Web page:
Surely, this should be easier? It’s a question many of us will have asked, and it is one that F1’s streaming team asked at IBC2023, talking about the technical difficulties of live streaming racing events, reports Andrew Williams.
When you consider the stats, it’s clear F1 TV has a substantial challenge to tackle. F1 events are streamed 13 million times a month, with each event broadcast live in six languages, as well as managing 24 concurrent streams for various different camera views, including the angles from within the actual cars.
Customers pay £19.99 a year or £2.29 a month, and gain access to streams over smartphone and tablet apps, a web player and TV apps for Apple TV, Google TV, Fire TV and Roku. It’s a lot of eyeballs, distributed across a wide array of platforms.
Watch Now Formula 1: Racing Through Video
Working at the speed of Formula 1
When representing such a fast-paced sport that sets social media alight, there is little room for technical issues to hold back the show. The F1 streaming team experienced its fair share of problems getting F1 TV to the level seen today.
“When we launched F1 TV, we focused on quality and we focused on scale. And it was delivered on a really strict deadline too, and that meant keeping the scope tight,” said James Bradshaw, Formula 1 Head of Digital Technology. “So a single streaming format of course, was preferential.”
Clean and simple was the idea, but trouble-shooting led the team to use a much more convoluted method to ensure a great, consistent user experience.
“This can’t just be a problem that affects us,” said Tim Edmonds, Accenture Architecture Lead, who was also a key figure on the project.
“This must be a wider problem where people are spending inordinate amounts of time on video complexity in a way that maybe they don’t need to.”
The causes of complexity
This complexity arose when F1 TV’s ‘clean’ plan was met with the realities of streaming high profile events live.
“When we started out, we decided that we were going to, race by race, rollout each of our different platforms. We started with web, moved on to mobile and then the big screen so that we could kind of concentrate on each platform [and] fix issues as we started rolling it out,” explained Edmonds.
However, as is so often the case, beta testing ahead of a real launch was only going to reveal a majority (or perhaps even a fraction) of the potential problems ahead.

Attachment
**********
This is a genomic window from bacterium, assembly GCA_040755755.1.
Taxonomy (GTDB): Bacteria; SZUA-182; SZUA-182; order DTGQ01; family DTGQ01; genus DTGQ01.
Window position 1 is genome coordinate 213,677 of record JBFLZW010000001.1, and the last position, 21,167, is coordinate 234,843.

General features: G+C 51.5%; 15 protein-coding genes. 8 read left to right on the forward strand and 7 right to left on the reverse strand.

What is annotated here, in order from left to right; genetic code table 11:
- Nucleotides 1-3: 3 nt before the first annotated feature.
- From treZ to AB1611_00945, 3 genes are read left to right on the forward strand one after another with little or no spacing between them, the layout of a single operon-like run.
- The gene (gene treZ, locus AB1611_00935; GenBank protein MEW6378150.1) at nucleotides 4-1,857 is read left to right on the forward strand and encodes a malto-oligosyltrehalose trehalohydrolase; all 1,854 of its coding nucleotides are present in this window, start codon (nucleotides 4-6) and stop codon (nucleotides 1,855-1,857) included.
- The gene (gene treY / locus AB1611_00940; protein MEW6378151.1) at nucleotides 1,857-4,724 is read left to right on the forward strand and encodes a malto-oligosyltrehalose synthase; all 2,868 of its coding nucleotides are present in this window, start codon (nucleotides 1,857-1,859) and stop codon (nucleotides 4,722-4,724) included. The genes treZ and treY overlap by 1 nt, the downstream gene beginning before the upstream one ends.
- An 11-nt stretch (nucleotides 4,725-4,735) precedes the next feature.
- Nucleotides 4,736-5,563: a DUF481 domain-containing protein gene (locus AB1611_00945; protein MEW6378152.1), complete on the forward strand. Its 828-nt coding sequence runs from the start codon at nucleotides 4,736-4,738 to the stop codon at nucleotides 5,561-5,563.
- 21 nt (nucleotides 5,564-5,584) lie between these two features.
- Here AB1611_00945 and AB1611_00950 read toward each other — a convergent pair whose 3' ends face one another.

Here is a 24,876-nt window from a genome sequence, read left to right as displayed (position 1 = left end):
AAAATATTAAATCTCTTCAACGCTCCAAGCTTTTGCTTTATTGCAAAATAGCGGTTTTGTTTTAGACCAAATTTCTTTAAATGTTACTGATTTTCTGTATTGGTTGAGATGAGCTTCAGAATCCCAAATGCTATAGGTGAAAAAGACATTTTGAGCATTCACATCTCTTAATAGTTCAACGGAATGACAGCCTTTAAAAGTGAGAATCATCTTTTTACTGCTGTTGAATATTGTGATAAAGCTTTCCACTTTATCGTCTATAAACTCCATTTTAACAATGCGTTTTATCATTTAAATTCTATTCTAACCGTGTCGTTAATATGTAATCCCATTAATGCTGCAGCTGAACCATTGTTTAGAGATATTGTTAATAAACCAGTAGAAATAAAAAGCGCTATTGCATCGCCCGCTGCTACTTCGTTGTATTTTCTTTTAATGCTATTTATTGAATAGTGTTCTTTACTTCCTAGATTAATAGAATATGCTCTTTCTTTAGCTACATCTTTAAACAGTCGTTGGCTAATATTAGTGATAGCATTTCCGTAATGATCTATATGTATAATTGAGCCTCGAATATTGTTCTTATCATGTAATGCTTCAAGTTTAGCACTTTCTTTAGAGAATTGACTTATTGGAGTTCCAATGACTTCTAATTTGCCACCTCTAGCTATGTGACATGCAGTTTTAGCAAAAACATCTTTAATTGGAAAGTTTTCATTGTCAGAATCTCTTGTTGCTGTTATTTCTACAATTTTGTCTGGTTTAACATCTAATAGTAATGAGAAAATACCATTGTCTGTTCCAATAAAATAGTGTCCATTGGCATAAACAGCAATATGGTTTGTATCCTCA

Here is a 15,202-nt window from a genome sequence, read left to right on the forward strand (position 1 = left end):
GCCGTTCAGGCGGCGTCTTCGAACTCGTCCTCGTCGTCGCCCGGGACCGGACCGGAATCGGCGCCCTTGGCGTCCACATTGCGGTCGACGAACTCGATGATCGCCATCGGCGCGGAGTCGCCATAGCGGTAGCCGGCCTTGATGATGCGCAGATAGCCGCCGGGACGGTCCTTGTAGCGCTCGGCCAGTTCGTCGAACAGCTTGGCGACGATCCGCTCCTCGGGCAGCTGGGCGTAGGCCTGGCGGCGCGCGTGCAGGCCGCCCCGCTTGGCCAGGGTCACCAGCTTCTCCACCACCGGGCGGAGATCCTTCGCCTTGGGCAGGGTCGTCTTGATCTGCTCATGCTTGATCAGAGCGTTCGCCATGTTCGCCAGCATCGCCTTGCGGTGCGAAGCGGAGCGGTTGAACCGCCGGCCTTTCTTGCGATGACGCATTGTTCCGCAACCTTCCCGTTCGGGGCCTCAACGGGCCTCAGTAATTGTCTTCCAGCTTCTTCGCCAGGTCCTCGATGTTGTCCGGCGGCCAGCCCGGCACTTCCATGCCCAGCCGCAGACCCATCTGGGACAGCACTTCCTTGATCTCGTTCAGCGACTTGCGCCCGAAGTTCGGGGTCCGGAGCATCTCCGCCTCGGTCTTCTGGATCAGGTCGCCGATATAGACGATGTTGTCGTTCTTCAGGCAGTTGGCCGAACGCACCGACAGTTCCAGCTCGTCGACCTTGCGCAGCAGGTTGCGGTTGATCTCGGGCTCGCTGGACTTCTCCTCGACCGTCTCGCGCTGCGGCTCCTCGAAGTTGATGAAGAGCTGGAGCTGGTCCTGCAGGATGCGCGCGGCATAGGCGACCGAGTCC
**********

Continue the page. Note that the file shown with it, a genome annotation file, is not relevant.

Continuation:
“Our strategy of a single streaming format appeared to be working really well. We thoroughly tested the platform. We performance tested it, functionally tested it to within an inch of our sanity, but no amounts of testing or instrumentation and monitoring will capture all scenarios,” said Formula 1’s Bradshaw.
“It wasn’t really until round four and the Portugal [race] that we thought we were in quite a good place but all of a sudden, we started seeing buffering issues, the worst kind of issues. Now the buffering wasn’t terrible, but it definitely was notable,” said Edmonds.
“In this instance, this was isolated to web users. And the beauty of web versus native apps is that the rollout and, crucially, the rollback is much more straightforward and quicker… a CDN wizard from Akamai was able to apply a fix, and our new instrumentation was able to prove that we actually solved the problem. The buffering issue had gone away.”
This first problem revealed the weakness of Formula 1’s use of a single content delivery network (CDN) to power F1 TV.
“We always intended to be multi CDN, but the timescales, the relaunch didn’t really allow for that. It would have brought us substantial benefits,” said Bradshaw. The team switched to a multi-CDN approach for greater resilience.
Lap 2: DRM
Digital rights management (DRM) improvements, used to control who can and cannot access F1 TV content, further saw a further layer of complication added to the pipeline.